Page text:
I don’t recommend “what-if” rabbit trails as they rarely take us anywhere good. But this one did. It reminded me that God’s love is pursuing us in so many ways, and it inspired me to want to be part of that journey for those around me. Do my everyday decisions, words, and attitudes provide a chance for people to experience Christ? Are we living in such a way as to give people a taste of God’s love? 

“I take literally the statement in the Gospel of John that God loves the world. I believe that the world was created and approved by love, that it subsists, coheres, and endures by love, and that, insofar as it is redeemable, it can be redeemed only by love. I believe that divine love, incarnate and indwelling in the world, summons the world always toward wholeness, which ultimately is reconciliation and atonement with God.” Wendell Berry, Another Turn of the Crank  

To borrow a Shannon-ism, the Gospel is thick enough to reach each of us where we are at, even as different parts of us are converted at different stages for different people. Similarly, Mom reminded me of John 1 and the calling of various disciples to Jesus: “John pointed out the Messiah to Andrew and he followed. Then Andrew got his brother Simon, who then also followed. But interestingly, the next disciple to follow was Philip—but it was Jesus who went and found/pursued him! And then He went to Nathanael who was skeptical. He needed a direct, tangible encounter with Jesus and proof to follow.”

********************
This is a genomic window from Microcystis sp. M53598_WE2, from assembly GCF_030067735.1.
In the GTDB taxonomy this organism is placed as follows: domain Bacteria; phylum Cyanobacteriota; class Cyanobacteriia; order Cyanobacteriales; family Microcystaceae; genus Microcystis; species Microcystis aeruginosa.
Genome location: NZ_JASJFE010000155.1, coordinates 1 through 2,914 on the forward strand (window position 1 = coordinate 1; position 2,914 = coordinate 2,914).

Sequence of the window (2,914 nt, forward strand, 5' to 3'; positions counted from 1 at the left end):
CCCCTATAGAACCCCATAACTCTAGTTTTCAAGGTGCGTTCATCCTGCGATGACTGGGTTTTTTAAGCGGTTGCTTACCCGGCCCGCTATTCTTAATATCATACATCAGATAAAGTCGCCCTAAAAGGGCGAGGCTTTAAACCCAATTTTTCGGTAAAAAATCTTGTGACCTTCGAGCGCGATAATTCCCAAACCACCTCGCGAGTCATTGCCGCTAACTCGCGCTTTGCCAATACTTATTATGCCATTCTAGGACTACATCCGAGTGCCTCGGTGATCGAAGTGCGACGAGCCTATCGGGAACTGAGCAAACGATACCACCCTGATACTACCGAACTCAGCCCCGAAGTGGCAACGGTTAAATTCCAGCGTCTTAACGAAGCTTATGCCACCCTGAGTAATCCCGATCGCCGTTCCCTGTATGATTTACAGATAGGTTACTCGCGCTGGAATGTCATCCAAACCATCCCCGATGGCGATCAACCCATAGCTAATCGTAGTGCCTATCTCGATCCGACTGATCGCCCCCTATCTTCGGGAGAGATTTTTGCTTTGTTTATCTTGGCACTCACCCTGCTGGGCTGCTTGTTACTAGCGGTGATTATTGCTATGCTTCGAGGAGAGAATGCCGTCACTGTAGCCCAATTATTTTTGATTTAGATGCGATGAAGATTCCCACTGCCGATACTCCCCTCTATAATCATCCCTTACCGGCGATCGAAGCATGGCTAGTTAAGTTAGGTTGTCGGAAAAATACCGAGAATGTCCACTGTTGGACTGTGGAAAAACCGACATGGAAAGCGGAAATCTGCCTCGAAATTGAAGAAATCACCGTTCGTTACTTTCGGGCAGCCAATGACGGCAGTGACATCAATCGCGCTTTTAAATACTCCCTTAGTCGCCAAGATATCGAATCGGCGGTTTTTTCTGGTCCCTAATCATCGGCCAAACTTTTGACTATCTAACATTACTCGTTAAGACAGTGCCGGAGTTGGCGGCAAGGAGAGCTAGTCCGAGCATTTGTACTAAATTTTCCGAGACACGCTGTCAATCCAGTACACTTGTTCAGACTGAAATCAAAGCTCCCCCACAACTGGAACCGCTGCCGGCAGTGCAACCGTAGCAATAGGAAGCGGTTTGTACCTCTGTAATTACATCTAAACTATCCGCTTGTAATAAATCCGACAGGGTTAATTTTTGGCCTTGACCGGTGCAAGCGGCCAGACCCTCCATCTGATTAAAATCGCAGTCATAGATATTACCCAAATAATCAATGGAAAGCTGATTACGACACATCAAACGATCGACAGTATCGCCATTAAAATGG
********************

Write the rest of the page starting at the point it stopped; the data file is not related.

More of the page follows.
Perhaps it is a deep discussion with a friend that enlightens the mind or seeing the selfless action of a stranger that touches the heart. Perhaps the Spirit speaks without another soul around—through a dream or a song or the beauty of Creation.  

For Lewis, many of the big steps on his journey had to do with people he respected who were open about their Christian faith. Because there is a film about his life, we get the joy of experiencing those moments in hindsight, whereas in our day-to-day, we don’t often get to see the mental wrestlings or inner journeys of our friends, family, or neighbours. But that doesn’t mean we aren’t making a difference.